The Toronto District School Board’s recently announced plan, called Elementary Programs of Choice, has resurrected the issue of school choice here in Canada. It has emerged out of an initial vision for an all-boys’ school, first advanced by education director Dr. Chris Spence and now presented as a broader strategy aimed at rejuvenating a stagnating public school system. Whatever the intention, the Toronto initiative has raised the key question of whether it represents a significant departure from the “one-size-fits-all” philosophy that has long dominated Canadian public education.
The Toronto Board administration is proposing to allow four specialized elementary schools to open in September of 2011 — a school for boys, a school for girls, a choir school, and a sports academy. They will be publicly-funded and have an open enrolment policy. No tuition fees will be charged at these schools. Board Director Chris Spence has publicly stated that one of the prime objectives is to stem the flow of students from the public to the private system.
Like many other urban school systems, the Toronto board is struggling to cope with declining enrollment, driven by the middle class flight to the suburbs and the mushrooming of private schools. One look at the annual Our Kids magazine directory of Private Schools tells the story. Many Toronto families with young children are turning to private venture or independent schools for programs better suited to their child’s individual needs.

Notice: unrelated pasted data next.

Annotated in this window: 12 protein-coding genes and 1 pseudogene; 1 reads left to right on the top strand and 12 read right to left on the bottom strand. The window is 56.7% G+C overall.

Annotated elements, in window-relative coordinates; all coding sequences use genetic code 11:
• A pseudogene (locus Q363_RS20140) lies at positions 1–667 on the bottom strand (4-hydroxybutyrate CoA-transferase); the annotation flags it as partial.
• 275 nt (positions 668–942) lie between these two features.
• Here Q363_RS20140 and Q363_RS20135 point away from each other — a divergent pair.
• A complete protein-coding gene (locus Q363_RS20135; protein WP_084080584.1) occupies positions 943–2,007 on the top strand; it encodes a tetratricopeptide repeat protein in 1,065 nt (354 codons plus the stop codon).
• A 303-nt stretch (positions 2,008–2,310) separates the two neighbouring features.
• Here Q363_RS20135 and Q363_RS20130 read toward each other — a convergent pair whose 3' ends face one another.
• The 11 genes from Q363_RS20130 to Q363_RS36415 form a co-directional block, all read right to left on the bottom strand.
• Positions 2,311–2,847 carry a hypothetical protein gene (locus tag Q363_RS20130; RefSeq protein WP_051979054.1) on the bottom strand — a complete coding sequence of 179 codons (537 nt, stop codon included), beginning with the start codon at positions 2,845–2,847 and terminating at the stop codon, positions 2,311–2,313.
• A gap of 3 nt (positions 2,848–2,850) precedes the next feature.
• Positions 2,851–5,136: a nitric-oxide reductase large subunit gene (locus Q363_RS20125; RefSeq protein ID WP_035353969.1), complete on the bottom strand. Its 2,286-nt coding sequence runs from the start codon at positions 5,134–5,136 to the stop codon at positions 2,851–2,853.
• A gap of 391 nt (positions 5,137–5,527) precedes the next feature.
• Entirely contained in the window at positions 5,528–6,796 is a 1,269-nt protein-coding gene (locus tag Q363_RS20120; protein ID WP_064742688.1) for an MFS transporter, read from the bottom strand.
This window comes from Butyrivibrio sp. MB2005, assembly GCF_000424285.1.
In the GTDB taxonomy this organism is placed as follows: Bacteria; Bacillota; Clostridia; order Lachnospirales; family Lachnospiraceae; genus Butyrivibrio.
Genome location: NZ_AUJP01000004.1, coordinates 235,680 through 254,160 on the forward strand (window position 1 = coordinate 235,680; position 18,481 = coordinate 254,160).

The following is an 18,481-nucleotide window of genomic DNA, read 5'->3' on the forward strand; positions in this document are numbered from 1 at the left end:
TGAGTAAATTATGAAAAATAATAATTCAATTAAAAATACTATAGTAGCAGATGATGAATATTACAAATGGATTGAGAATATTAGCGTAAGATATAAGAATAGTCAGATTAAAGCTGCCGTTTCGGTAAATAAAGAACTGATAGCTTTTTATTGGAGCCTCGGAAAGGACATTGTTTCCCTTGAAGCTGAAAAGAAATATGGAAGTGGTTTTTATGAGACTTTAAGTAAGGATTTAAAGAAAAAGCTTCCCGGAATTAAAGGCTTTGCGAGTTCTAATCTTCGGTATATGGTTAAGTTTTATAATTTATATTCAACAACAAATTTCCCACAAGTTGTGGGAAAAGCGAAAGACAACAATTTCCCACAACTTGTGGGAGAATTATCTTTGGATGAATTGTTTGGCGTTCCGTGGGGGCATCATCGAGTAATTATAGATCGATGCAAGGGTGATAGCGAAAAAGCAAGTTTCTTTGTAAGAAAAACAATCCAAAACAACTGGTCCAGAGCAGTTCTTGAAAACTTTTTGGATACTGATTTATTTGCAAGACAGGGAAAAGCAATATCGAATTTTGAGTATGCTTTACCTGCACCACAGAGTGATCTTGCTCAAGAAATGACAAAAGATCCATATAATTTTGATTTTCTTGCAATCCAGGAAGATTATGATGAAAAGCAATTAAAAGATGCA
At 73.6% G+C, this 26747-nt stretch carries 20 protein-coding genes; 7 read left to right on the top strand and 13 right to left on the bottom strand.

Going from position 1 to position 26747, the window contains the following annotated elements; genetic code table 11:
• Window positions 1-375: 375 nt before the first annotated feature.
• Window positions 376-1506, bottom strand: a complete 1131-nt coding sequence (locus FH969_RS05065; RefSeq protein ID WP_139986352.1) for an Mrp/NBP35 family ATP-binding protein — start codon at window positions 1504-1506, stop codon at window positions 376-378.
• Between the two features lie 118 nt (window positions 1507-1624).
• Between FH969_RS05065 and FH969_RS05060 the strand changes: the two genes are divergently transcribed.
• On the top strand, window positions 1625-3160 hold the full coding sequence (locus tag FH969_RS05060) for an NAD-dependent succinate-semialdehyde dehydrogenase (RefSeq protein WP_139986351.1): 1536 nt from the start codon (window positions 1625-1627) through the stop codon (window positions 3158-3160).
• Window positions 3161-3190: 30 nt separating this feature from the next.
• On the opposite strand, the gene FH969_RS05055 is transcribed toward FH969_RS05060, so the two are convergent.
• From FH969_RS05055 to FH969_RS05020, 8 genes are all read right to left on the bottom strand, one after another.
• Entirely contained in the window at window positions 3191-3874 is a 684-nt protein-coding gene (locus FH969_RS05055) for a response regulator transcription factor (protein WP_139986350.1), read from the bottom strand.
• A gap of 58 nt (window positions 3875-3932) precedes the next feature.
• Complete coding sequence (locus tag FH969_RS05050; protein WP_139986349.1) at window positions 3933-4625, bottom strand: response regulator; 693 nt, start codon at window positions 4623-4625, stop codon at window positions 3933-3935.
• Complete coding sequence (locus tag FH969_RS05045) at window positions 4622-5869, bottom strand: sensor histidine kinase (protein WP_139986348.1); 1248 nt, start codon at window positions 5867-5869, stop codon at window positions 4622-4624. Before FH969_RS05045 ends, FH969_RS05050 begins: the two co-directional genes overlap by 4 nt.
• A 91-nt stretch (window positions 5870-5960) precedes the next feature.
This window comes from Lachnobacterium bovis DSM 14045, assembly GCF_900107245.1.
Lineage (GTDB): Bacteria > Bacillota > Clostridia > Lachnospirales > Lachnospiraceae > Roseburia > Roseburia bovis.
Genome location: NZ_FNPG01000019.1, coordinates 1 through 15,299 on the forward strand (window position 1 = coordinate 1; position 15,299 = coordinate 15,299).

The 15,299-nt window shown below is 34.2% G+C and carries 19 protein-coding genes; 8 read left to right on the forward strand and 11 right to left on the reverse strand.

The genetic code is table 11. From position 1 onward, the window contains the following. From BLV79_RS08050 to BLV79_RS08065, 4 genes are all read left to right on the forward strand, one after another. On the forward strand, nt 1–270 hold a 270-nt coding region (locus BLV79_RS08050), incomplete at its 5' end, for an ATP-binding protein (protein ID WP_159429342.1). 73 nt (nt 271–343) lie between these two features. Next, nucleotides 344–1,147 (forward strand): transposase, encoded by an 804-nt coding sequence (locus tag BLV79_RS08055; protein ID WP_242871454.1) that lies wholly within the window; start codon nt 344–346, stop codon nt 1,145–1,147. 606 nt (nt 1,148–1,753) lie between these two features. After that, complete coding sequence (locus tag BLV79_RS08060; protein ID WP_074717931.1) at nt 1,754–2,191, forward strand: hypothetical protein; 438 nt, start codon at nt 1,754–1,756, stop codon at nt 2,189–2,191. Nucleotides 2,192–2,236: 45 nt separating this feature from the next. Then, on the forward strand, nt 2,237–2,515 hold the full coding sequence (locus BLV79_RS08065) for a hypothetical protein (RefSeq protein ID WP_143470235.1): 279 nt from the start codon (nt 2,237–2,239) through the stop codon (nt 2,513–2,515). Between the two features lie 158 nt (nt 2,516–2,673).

What’s happening in Toronto is not unique. On April 5, Michael Zwaagstra of the Frontier Centre for Public Policy correctly pointed out that Toronto is only following Edmonton’s lead. Indeed, more than two decades ago, the Edmonton Public School Board blazed the trail by adopting “school choice” as a cardinal principle and by opening the door to a wider range of alternative school programs, including aboriginal education, Christian studies, science, and the performing arts.
The educational battle lines are now forming over the Toronto Board initiative. Defenders of “as is” public schooling like Annie Kidder of Ontario’s People for Education see this as the thin edge of the wedge leading to the erosion of social cohesion and the possible death knell for traditional neighbourhood schools. Fired up by a recent National Post commentary, Doretta Wilson of SQE has applauded the move as a positive sign. The SQE blog, School for Thought, hoped for a breakthrough, but wondered if the initial plan amounted to “tossing a bone to a famished dog.”
The Toronto School Choice plan begs a few key questions: Is the plan the first crack in the standardized, “equal experience for all” public school system? Or does the plan offer what Kate Tennier termed a “calculated choice” aimed at satisfying current parent demands while staving-off potential structural change? Will the plan actually make a difference for children in disadvantaged, lower income communities? Are we now on the road to broadening school choice or simply conducting new school experiments on children? Now, over to you.